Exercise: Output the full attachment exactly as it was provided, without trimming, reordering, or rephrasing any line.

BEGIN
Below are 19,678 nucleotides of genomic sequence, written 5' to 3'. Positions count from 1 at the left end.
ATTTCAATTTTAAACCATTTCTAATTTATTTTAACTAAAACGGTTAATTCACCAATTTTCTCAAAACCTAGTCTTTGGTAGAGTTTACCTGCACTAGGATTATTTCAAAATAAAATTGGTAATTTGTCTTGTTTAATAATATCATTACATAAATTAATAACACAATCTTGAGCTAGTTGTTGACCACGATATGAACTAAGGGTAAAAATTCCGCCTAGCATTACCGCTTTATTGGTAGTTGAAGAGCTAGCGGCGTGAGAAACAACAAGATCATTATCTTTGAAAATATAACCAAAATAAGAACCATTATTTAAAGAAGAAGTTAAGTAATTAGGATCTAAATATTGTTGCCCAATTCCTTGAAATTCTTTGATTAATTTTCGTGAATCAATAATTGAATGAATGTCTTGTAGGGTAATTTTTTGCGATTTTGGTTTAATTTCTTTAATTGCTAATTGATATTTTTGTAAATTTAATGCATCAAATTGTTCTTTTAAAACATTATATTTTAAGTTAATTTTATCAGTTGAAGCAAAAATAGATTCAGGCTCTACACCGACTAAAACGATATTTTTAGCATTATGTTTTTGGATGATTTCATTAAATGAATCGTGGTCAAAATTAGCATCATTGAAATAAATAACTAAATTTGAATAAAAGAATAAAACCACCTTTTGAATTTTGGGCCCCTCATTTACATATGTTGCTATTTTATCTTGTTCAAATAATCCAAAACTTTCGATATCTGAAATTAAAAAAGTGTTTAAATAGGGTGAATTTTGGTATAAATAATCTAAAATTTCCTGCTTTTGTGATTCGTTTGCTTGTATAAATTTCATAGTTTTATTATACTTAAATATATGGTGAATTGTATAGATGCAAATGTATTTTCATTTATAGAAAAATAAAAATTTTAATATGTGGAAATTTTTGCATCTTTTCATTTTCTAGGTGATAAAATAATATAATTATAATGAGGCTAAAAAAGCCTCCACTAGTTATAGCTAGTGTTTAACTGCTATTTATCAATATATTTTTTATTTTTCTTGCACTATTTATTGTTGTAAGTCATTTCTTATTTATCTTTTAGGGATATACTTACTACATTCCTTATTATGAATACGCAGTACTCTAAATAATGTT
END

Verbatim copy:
Below are 19,678 nucleotides of genomic sequence, written 5' to 3'. Positions count from 1 at the left end.
ATTTCAATTTTAAACCATTTCTAATTTATTTTAACTAAAACGGTTAATTCACCAATTTTCTCAAAACCTAGTCTTTGGTAGAGTTTACCTGCACTAGGATTATTTCAAAATAAAATTGGTAATTTGTCTTGTTTAATAATATCATTACATAAATTAATAACACAATCTTGAGCTAGTTGTTGACCACGATATGAACTAAGGGTAAAAATTCCGCCTAGCATTACCGCTTTATTGGTAGTTGAAGAGCTAGCGGCGTGAGAAACAACAAGATCATTATCTTTGAAAATATAACCAAAATAAGAACCATTATTTAAAGAAGAAGTTAAGTAATTAGGATCTAAATATTGTTGCCCAATTCCTTGAAATTCTTTGATTAATTTTCGTGAATCAATAATTGAATGAATGTCTTGTAGGGTAATTTTTTGCGATTTTGGTTTAATTTCTTTAATTGCTAATTGATATTTTTGTAAATTTAATGCATCAAATTGTTCTTTTAAAACATTATATTTTAAGTTAATTTTATCAGTTGAAGCAAAAATAGATTCAGGCTCTACACCGACTAAAACGATATTTTTAGCATTATGTTTTTGGATGATTTCATTAAATGAATCGTGGTCAAAATTAGCATCATTGAAATAAATAACTAAATTTGAATAAAAGAATAAAACCACCTTTTGAATTTTGGGCCCCTCATTTACATATGTTGCTATTTTATCTTGTTCAAATAATCCAAAACTTTCGATATCTGAAATTAAAAAAGTGTTTAAATAGGGTGAATTTTGGTATAAATAATCTAAAATTTCCTGCTTTTGTGATTCGTTTGCTTGTATAAATTTCATAGTTTTATTATACTTAAATATATGGTGAATTGTATAGATGCAAATGTATTTTCATTTATAGAAAAATAAAAATTTTAATATGTGGAAATTTTTGCATCTTTTCATTTTCTAGGTGATAAAATAATATAATTATAATGAGGCTAAAAAAGCCTCCACTAGTTATAGCTAGTGTTTAACTGCTATTTATCAATATATTTTTTATTTTTCTTGCACTATTTATTGTTGTAAGTCATTTCTTATTTATCTTTTAGGGATATACTTACTACATTCCTTATTATGAATACGCAGTACTCTAAATAATGTT